While theres mucus production with a cold too, if its a sinus infection, the mucus tends to build up in the sinuses and cause puffiness, tenderness, pressure and even pain in the area . Also, the pressure or pain is worse when you lean forward, tilt your head back or lie down on your back. Because of the mucus blocking the sinus passages and allowing for bacteria buildup, a sinus infection can cause bad breath too as well as a change in mucus color to yellow or even green. Find out more about what nose mucus color means.

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    Is It A Cold Or Allergies Causing My Stuffy Nose

    Are you one of the many Floridians experiencing a runny nose, sinus pressure, or congestion? If so, you may initially believe you have the common cold, but not so fast. While many of these symptoms are hallmarks of a cold, they are also associated with allergies. So, before reaching for that bottle of cold medicine, lets discuss the differences between the common cold and allergies, as well as why you may need a trip to South Florida Sinus and Allergy Center for sinus allergy relief.

    The Common Cold

    Often abbreviated as just a cold, the common cold is caused by a strain of viruses. Cold symptoms can vary in intensity, but they are frequent across most strains. Some characteristics that are particular to the common cold include:

    • Unlike allergies, colds can be transmitted via contagious individuals through bodily contact or air exposure in the form of coughing and sneezing.
    • Individuals experiencing a cold often suffer from a sore throat.
    • Fever, chills, sweating, and general body aches are all symptoms of a cold.
    • Mucus discharge tends to be green or yellow during a cold .
    • Cold symptoms are often temporary and subside within a week or two, though in some cases, a cold can lead to more serious health complications, such as pneumonia.



    Common Symptoms Of Colds Sinus Infections And Allergies

    Many people have been told that the following symptoms are signs of a bacterial sinus infection as opposed to a cold:

    • Facial pain and headache
    • Discolored mucus or sinus drainage
    • Severe nasal congestion
    • Fever

    But in reality, these symptoms dont help us distinguish one condition from the other, at least in the first week to 10 days. Generally speaking, all of the classic symptoms of a sinus infection can be present in a cold.

    If youve had these symptoms for fewer than seven to 10 days, theyre almost certainly signs of a cold virus. When people have these symptoms for more than seven to 10 days without improvement, thats when we start thinking it might be a bacterial sinus infection. It is also very unusual for a cold, or other viral upper respiratory illness, to worsen after five days. This suggests a transition to a bacterial process. This is important because antibiotics should only be used when a bacterial process is suspected.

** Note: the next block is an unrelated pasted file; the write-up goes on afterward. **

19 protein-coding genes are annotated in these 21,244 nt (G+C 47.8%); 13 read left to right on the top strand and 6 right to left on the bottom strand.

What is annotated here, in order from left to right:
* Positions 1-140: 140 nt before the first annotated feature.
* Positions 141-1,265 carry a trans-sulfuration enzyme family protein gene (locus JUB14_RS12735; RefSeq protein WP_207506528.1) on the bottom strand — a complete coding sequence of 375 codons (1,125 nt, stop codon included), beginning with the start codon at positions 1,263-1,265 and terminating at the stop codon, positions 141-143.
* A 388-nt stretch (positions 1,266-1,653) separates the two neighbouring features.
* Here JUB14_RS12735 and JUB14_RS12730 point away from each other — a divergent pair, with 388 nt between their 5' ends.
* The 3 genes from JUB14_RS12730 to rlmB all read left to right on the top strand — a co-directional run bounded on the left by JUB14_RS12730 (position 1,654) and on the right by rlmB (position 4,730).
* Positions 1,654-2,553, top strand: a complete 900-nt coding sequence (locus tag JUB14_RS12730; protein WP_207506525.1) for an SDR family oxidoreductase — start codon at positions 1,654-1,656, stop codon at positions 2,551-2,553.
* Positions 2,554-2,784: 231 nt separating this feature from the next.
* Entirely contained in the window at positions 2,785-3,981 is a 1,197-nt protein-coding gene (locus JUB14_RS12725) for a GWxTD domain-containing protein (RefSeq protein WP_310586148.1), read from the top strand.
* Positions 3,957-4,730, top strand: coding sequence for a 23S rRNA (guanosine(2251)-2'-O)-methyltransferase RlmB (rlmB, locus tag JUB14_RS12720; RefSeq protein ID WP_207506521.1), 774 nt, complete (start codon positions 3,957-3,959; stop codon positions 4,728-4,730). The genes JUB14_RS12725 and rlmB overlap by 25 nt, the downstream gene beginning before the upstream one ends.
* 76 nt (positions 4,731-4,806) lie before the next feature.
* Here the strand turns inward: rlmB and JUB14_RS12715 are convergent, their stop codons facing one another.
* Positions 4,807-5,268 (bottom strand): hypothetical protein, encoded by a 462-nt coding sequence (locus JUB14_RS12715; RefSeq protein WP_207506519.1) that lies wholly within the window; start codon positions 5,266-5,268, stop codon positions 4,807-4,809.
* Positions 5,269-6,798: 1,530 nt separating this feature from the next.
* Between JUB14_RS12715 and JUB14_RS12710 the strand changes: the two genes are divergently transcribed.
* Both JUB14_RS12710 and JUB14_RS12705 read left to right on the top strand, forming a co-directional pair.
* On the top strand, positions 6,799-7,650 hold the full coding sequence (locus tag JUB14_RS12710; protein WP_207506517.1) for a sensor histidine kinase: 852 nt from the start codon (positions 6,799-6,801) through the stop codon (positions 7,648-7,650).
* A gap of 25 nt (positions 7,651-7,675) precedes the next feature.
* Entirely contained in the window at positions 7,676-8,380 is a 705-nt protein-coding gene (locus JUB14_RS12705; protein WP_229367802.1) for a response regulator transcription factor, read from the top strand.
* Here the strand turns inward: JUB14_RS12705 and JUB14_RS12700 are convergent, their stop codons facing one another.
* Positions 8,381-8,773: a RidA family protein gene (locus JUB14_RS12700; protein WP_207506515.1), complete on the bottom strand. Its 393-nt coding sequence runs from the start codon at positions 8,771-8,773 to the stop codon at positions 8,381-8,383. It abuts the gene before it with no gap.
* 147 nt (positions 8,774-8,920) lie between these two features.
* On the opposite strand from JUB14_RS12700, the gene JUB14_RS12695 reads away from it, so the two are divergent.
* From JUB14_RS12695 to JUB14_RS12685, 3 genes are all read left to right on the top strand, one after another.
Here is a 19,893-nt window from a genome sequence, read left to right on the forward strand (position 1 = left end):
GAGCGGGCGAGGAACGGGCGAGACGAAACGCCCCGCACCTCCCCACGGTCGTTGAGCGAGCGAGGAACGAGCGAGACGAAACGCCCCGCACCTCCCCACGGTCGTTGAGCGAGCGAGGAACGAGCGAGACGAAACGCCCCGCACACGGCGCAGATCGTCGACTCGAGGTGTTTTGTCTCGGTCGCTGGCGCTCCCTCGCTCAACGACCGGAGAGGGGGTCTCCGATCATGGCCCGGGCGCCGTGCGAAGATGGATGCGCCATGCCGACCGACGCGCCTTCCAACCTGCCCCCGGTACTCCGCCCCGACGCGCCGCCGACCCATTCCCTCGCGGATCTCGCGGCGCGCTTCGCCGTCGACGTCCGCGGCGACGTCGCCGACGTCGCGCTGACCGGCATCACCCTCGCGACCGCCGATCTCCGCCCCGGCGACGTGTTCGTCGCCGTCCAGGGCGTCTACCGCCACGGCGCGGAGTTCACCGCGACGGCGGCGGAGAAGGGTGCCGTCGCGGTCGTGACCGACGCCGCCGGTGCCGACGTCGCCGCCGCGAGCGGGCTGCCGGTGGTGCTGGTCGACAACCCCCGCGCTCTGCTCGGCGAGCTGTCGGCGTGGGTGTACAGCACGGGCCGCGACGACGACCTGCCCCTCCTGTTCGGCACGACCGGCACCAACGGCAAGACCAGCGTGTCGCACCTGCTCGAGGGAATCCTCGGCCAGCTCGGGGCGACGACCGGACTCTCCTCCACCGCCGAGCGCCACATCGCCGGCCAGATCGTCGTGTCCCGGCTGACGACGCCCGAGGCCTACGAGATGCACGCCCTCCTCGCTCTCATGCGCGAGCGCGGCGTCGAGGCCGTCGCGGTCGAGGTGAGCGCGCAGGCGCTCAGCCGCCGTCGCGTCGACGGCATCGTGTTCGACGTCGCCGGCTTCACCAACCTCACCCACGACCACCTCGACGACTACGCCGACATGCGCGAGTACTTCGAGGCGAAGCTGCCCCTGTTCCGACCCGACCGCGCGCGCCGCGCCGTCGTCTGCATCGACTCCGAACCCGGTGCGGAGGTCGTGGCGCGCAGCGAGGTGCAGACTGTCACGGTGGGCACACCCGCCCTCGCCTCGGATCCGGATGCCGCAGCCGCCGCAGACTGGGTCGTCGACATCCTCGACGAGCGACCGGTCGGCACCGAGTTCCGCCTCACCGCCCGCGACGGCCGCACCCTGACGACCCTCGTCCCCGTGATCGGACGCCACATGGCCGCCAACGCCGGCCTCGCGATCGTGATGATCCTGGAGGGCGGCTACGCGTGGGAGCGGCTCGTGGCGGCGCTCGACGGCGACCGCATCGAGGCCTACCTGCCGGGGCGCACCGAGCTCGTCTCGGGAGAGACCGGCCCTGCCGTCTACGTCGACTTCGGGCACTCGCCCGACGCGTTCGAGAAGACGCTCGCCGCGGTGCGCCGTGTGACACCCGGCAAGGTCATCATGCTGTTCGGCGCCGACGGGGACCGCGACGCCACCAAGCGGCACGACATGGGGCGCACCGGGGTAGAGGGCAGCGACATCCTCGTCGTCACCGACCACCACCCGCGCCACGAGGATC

The symptoms of allergies dont normally include fever or a lot of discolored sinus drainage. Classic allergy symptoms may include:

    • Cough
    • Scratchy or low-grade sore throat
    • Sneezing

    Some of these are similar to cold or sinus symptoms. The difference is that allergy symptoms dont follow the course of a cold, which runs through its symptoms as the cold progresses. Allergy symptoms are more consistent than cold symptoms. There is often a pattern to the symptoms related to a change in the indoor or outdoor environment .

    Recommended Reading: What Is The Best Thing To Take For Sinus Congestion

    Tips To Help You Feel Better Now

    With respiratory symptoms, there are some things you can do to start getting some immediate relief, according to Dr. Buzzard.

    The first tip I have is to take make sure you are getting an adequate amount of rest, as well as fluids. Secondly, over-the-counter medicines for cold symptoms can be helpful for symptoms like sore throat, fever, congestion, and cough. Check with your doctor if you have questions about what is safe and effective, says Dr. Buzzard. My third tip is if you are smoking, stop. Smoking will make your symptoms worse and can increase your risk of secondary infections like sinus infections or pneumonia. Finally, if you are getting worse or youve gone longer than a week without feeling better, come in to see us.